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Poetry as Testimony : Witnessing and Memory in Twentieth-century Poems

By: Rowland, Antony.
Material type: TextTextSeries: eBooks on Demand.Routledge Studies in Twentieth-Century Literature: Publisher: Hoboken : Taylor and Francis, 2014Description: 1 online resource (194 p.).ISBN: 9781134742653.Subject(s): Memory in literature | Poetry -- 20th century -- History and criticism | Psychic trauma in literature | Self-disclosure in literature | Witnesses in literatureGenre/Form: Electronic books.Additional physical formats: Print version:: Poetry as Testimony : Witnessing and Memory in Twentieth-century PoemsDDC classification: 809.1/9353 | 809.19353 Online resources: Click here to view this ebook.
Contents:
Cover; Half Title; Title Page; Copyright Page; Table of Contents; Acknowledgments; Introduction; 1 Who Are 'You'?: Addressivity and Vicarious Testimony in Wilfred Owen's Poems; 2 Culpability and the Lyric in Tadeusz Borowski's Selected Poems; 3 The Oasis Poets: Perpetrators, Victims, and Soldier Testimony; 4 Provisional Testimony in Charlotte Delbo''s Auschwitz and After; 5 Poetry as Metatestimony: Primo Levi's Collected Poems; 6 Voices Magazine: Working-Class Testimony and 'Everyday Suffering'; 7 A 'Map of Trauma Whose Borders Are Still Missing': Poetry and 9/11; Conclusion; Notes
BibliographyIndex
Summary: This book analyzes Holocaust poetry, war poetry, working-class poetry, and 9/11 poetry as forms of testimony. Rowland argues that testamentary poetry requires a different approach to traditional ways of dealing with poems due to the pressure of the metatext (the original, traumatic events), the poems' demands for the hyper-attentiveness of the reader, and a paradox of identification that often draws the reader towards identifying with the poet's experience, but then reminds them of its sublimity. He engages with the work of a diverse range of twentieth-century authors and across the literature of several countries, even uncovering new archival material. The study ends with an analysis of the poetry of 9/11, engaging with the idea that it typifies a new era of testimony where global, secondary witnesses react to a proliferation of media images. This book ranges across the literature of several countries, cultures, and historical events in order to stress the large variety of contexts in which poetry has functioned productively as a form of testimony, and to note the importance of the availability of translations to the formation of literary canons.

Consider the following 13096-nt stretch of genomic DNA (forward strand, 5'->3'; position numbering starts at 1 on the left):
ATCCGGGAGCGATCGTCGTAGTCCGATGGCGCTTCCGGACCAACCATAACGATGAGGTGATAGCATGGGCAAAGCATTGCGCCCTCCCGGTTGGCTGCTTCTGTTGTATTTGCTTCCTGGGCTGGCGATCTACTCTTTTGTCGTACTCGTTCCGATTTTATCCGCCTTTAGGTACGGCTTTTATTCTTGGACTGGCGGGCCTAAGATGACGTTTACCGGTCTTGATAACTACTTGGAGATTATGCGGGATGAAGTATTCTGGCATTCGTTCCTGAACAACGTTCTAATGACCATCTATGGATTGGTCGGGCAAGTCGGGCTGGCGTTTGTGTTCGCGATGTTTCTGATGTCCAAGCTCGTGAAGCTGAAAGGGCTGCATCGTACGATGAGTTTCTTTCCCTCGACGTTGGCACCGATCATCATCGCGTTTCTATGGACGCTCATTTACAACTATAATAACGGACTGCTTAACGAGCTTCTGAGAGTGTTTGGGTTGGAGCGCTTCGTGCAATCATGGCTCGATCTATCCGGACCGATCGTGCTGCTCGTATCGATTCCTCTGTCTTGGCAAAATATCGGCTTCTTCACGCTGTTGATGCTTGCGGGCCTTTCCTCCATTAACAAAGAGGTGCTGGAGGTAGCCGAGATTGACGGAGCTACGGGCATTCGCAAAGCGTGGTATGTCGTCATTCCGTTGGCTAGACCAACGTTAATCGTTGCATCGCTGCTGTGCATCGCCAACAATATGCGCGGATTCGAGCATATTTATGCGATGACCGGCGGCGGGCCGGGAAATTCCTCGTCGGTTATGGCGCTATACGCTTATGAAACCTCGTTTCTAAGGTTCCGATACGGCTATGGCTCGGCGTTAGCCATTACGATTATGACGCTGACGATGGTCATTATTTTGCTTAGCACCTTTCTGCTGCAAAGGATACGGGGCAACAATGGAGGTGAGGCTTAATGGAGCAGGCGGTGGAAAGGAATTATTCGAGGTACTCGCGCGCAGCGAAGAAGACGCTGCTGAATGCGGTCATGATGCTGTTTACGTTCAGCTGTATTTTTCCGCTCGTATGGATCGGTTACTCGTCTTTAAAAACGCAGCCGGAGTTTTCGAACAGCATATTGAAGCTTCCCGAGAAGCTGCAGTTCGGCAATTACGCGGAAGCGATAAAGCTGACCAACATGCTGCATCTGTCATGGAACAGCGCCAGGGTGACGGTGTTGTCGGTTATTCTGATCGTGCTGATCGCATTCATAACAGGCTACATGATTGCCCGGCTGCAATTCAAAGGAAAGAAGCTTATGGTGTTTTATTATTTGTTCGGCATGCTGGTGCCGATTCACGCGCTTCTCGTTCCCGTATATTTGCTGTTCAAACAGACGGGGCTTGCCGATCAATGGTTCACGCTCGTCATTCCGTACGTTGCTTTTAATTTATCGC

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Item type Current location Call number URL Status Date due Barcode
Electronic Book UT Tyler Online
Online
PN1083.M4 R69 2013 (Browse shelf) http://uttyler.eblib.com/patron/FullRecord.aspx?p=1659214 Available EBL1659214

Cover; Half Title; Title Page; Copyright Page; Table of Contents; Acknowledgments; Introduction; 1 Who Are 'You'?: Addressivity and Vicarious Testimony in Wilfred Owen's Poems; 2 Culpability and the Lyric in Tadeusz Borowski's Selected Poems; 3 The Oasis Poets: Perpetrators, Victims, and Soldier Testimony; 4 Provisional Testimony in Charlotte Delbo''s Auschwitz and After; 5 Poetry as Metatestimony: Primo Levi's Collected Poems; 6 Voices Magazine: Working-Class Testimony and 'Everyday Suffering'; 7 A 'Map of Trauma Whose Borders Are Still Missing': Poetry and 9/11; Conclusion; Notes

BibliographyIndex

This book analyzes Holocaust poetry, war poetry, working-class poetry, and 9/11 poetry as forms of testimony. Rowland argues that testamentary poetry requires a different approach to traditional ways of dealing with poems due to the pressure of the metatext (the original, traumatic events), the poems' demands for the hyper-attentiveness of the reader, and a paradox of identification that often draws the reader towards identifying with the poet's experience, but then reminds them of its sublimity. He engages with the work of a diverse range of twentieth-century authors and across the literature of several countries, even uncovering new archival material. The study ends with an analysis of the poetry of 9/11, engaging with the idea that it typifies a new era of testimony where global, secondary witnesses react to a proliferation of media images. This book ranges across the literature of several countries, cultures, and historical events in order to stress the large variety of contexts in which poetry has functioned productively as a form of testimony, and to note the importance of the availability of translations to the formation of literary canons.

Description based upon print version of record.

Author notes provided by Syndetics

<p>Antony Rowland is Chair in Contemporary Literature at the University of Lincoln, UK </p>

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